Canada’s federal housing agency says strong evidence of problematic conditions continues to exist in the national real estate market.
Canada Mortgage and Housing Corporation says the most prevalent issues it has observed in the 15 markets it monitors are overbuilding and overvaluation, which occurs when house prices outpace economic fundamentals such as income and population growth.
CMHC first raised its overall risk rating for the national housing market to strong last October.
It said there is strong evidence of problematic conditions in Vancouver, Victoria, Saskatoon, Regina, Toronto and Hamilton.
Edmonton, Calgary, Winnipeg, Montreal and Quebec City show moderate evidence of such conditions, the agency said.
CMHC’s housing market assessment is intended to be an early warning system to alert Canadians about problematic conditions developing in the country’s real estate markets.
`Price acceleration in Vancouver, Victoria, Toronto and Hamilton indicates that home price growth may be driven by speculation as it is outpacing what economic fundamentals like migration, employment and income can support,” CMHC’s chief economist Bob Dugan said in a news release.
“For this reason, homebuyers should ensure that their purchases are aligned with their needs as well as the long-term market outlook.”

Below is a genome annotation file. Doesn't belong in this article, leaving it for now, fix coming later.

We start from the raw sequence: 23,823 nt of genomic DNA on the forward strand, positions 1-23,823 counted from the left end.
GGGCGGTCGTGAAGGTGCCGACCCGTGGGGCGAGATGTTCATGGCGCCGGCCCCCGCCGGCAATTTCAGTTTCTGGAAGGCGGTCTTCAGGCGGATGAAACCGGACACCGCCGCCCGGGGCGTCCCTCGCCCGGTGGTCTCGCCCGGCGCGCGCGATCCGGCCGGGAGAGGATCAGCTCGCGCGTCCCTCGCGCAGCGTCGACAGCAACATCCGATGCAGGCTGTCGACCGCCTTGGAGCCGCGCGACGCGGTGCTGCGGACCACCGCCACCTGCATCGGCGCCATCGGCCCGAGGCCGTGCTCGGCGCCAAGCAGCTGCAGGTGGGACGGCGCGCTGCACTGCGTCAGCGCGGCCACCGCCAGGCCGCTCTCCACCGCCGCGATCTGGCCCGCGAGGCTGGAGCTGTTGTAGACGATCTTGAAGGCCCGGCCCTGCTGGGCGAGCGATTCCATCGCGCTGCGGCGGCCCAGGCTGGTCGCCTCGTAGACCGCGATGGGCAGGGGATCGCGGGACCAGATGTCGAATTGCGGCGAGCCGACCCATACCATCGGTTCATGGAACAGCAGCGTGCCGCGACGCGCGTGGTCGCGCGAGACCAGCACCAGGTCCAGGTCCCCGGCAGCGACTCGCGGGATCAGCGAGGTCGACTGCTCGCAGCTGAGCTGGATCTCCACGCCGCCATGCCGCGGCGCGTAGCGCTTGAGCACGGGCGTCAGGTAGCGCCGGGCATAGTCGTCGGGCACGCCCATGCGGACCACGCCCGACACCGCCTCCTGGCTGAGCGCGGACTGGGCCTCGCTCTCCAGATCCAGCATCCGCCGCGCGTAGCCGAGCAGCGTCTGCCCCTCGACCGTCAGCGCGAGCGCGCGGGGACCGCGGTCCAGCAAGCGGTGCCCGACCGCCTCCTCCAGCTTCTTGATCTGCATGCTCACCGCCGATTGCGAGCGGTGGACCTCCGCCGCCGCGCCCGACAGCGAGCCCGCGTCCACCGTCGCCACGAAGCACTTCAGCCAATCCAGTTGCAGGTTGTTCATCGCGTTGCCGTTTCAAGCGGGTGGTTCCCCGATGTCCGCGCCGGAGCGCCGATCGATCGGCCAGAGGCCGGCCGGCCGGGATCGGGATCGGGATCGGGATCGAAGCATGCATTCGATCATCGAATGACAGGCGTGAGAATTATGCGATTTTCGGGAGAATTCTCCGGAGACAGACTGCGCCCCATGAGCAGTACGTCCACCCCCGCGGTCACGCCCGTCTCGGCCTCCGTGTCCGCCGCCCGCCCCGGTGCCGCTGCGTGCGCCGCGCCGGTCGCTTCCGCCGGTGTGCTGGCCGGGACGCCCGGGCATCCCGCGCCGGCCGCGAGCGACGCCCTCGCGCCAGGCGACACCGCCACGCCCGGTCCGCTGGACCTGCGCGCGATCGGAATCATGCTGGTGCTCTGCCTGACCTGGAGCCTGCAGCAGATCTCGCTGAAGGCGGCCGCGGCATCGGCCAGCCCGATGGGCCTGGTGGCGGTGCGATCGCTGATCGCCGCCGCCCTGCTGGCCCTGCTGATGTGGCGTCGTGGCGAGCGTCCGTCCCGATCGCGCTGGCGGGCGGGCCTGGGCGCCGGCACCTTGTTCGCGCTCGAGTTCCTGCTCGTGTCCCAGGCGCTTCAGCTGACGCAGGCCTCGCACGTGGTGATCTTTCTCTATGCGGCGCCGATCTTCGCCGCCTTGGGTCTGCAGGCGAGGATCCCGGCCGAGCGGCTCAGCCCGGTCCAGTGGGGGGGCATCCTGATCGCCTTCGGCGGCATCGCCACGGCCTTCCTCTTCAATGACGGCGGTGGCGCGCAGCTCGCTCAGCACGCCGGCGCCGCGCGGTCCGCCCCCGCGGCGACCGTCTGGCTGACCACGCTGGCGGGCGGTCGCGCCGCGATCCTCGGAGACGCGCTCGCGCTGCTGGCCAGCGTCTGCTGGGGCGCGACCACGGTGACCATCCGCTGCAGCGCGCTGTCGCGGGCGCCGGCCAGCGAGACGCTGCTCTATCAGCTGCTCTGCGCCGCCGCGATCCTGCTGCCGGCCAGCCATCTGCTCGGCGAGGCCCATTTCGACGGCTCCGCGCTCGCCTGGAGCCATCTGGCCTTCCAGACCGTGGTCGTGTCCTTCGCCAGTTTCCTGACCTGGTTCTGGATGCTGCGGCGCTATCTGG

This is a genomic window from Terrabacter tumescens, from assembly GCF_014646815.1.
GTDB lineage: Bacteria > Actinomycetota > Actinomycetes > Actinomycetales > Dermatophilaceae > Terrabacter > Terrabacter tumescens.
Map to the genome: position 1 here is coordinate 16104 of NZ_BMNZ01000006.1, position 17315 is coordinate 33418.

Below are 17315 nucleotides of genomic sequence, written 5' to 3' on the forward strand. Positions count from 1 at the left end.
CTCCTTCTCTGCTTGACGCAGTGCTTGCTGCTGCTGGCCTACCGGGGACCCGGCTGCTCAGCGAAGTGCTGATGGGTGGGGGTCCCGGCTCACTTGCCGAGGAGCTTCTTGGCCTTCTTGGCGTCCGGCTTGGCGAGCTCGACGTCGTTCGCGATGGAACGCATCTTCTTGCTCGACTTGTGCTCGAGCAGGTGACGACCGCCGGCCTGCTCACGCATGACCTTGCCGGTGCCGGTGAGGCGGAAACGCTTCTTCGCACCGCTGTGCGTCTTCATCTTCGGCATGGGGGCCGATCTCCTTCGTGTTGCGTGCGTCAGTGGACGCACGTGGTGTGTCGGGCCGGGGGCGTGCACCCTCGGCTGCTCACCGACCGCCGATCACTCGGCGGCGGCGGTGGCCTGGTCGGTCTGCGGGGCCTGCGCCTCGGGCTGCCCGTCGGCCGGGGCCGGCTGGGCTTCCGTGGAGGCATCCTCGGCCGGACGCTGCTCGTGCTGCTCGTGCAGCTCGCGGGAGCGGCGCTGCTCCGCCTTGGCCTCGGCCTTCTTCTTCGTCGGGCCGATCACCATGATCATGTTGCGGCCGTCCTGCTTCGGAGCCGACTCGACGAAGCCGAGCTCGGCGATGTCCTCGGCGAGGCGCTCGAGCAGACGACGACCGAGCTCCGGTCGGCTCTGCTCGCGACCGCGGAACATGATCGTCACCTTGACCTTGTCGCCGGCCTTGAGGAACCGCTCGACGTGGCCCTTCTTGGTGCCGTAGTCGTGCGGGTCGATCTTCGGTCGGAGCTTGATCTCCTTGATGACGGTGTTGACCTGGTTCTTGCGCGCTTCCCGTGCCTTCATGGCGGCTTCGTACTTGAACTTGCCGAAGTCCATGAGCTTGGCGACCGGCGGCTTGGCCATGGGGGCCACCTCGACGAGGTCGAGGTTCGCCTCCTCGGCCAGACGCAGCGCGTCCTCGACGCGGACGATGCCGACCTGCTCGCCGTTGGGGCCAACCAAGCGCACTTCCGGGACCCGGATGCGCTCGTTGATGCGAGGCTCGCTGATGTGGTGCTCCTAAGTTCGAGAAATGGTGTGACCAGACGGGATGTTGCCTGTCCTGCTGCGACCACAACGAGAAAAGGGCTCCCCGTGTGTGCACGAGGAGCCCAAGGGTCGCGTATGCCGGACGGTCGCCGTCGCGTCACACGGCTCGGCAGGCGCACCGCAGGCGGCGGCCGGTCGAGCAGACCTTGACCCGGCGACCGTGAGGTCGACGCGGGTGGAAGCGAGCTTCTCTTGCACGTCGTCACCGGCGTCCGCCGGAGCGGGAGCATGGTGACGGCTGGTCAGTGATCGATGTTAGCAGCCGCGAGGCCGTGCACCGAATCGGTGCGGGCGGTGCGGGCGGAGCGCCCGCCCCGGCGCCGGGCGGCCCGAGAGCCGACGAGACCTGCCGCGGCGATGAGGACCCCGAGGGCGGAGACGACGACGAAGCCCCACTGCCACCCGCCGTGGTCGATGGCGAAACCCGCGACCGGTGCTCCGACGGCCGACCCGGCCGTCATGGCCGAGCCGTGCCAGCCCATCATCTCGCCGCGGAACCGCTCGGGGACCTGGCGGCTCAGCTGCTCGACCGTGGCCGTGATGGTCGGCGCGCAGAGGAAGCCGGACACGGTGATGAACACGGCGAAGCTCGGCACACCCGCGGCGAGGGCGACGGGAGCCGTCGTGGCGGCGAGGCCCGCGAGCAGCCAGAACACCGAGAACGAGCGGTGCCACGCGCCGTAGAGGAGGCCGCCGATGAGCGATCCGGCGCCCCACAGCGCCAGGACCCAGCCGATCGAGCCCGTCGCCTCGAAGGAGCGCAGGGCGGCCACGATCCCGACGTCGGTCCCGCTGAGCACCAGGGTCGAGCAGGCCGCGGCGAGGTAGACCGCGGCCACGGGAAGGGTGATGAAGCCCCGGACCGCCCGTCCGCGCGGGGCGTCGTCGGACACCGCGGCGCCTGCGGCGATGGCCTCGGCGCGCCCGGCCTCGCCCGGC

The Canadian Press
it is also noted that skyrocketing single-family home prices in the GTA are encouraging buyers to purchase outside the city, according to CMHC’s latest Housing Markets Insight Report, released Tuesday.
“Our evidence supports that increasing single-family home prices in the GTA are persuading buyers to make purchases in nearby communities like Hamilton, Barrie and Guelph where homes are more affordable than within the city,” Jean-Sébastien Michel, principal, Market Analysis Centre, at Canada Mortgage and Housing Corporation, said. “In turn, this is driving up house prices in these neighbouring markets.”
That effect has been felt in Hamilton, Barrie and Guelph over the past few years. More recently, however, more far-flung markets are also seeing the effect.
Especially in St. Catherines-Niagara, according to CMHC.
“Except for the clear but short decline in many centres in 2008, house prices have steadily increased in most Ontario CMAs over the past twenty years, with even higher growth rates in the last five years,” CMHC said. “Overall, this substantial increase was due mainly to favourable economic conditions, population growth and relatively low mortgage rates, which increased demand for housing and drove up prices.”